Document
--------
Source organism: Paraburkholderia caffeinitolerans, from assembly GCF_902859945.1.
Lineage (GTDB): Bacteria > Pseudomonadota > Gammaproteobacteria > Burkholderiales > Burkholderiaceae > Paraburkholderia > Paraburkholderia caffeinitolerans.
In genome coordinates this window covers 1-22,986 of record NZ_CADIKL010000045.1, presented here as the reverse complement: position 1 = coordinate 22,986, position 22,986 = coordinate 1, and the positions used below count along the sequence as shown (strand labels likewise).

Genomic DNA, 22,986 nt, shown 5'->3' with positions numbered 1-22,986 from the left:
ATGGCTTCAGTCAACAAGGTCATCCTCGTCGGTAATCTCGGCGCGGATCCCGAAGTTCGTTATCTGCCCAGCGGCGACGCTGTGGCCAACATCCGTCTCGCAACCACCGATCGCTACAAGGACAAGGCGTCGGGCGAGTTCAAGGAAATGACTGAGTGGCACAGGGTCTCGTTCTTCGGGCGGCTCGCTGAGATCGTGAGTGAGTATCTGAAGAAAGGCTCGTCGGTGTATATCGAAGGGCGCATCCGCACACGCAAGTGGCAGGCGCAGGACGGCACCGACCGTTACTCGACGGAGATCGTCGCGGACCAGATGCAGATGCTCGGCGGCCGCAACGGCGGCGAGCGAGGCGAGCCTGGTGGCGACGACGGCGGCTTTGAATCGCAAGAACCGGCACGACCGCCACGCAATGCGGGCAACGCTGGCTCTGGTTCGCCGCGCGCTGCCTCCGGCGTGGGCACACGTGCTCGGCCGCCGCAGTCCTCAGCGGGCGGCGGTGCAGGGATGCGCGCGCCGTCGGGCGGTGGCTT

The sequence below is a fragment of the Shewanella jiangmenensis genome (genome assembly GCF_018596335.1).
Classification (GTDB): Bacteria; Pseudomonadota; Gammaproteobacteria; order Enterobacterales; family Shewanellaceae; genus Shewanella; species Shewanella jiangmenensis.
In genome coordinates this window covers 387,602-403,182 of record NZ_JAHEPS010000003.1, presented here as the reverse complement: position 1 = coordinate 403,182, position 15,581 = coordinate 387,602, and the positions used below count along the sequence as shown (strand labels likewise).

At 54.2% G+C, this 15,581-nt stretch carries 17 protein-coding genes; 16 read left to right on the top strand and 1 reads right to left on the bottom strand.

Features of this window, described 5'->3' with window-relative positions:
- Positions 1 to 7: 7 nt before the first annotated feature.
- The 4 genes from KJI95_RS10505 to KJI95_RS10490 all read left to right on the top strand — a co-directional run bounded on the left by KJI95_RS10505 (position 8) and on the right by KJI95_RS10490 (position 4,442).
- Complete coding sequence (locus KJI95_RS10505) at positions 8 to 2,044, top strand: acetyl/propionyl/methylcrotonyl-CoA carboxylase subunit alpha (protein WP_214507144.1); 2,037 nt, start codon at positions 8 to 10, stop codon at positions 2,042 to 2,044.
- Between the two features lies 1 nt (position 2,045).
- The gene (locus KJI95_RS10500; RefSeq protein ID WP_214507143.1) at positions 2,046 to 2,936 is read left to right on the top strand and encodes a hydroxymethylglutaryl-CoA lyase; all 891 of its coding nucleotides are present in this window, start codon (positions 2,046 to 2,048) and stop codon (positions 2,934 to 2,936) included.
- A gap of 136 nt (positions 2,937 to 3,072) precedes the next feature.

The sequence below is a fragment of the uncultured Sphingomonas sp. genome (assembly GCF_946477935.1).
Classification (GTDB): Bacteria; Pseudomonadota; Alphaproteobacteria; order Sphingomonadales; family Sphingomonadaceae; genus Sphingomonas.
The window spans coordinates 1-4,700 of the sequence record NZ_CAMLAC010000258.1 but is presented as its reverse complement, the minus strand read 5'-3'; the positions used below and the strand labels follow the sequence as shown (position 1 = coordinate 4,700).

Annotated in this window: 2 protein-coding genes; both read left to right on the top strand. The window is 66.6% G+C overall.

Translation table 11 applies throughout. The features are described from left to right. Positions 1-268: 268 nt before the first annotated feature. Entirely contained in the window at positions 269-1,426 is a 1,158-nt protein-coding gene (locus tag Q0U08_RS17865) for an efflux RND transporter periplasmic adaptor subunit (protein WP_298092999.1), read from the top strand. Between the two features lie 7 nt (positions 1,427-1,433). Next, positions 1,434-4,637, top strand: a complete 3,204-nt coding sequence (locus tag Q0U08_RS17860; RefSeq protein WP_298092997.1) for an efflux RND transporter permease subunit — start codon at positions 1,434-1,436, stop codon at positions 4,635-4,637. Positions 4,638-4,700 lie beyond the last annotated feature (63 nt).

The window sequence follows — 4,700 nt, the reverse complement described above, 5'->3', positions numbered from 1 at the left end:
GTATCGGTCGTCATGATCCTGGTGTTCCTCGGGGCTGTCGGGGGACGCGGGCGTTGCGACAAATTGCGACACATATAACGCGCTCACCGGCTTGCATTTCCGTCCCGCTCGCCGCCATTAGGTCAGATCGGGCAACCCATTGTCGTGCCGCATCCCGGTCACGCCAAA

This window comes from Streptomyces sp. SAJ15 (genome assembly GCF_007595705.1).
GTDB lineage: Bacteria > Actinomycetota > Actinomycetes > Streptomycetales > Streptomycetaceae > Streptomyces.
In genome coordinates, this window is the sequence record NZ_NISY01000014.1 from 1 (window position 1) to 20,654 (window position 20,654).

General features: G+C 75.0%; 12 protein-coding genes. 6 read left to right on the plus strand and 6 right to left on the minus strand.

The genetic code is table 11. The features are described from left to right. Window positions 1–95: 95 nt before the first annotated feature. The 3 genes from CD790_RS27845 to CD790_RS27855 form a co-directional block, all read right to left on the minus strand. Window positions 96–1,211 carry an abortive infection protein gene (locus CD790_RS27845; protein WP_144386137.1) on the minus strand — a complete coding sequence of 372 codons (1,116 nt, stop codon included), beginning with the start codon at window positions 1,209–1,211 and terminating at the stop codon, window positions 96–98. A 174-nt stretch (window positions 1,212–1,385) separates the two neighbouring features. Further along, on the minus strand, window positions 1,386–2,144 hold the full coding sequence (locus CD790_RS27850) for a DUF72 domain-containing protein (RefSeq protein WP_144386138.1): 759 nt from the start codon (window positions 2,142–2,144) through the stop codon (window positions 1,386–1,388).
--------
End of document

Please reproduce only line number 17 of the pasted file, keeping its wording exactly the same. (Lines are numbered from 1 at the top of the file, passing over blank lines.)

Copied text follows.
The sequence below is a fragment of the uncultured Sphingomonas sp. genome (assembly GCF_946477935.1).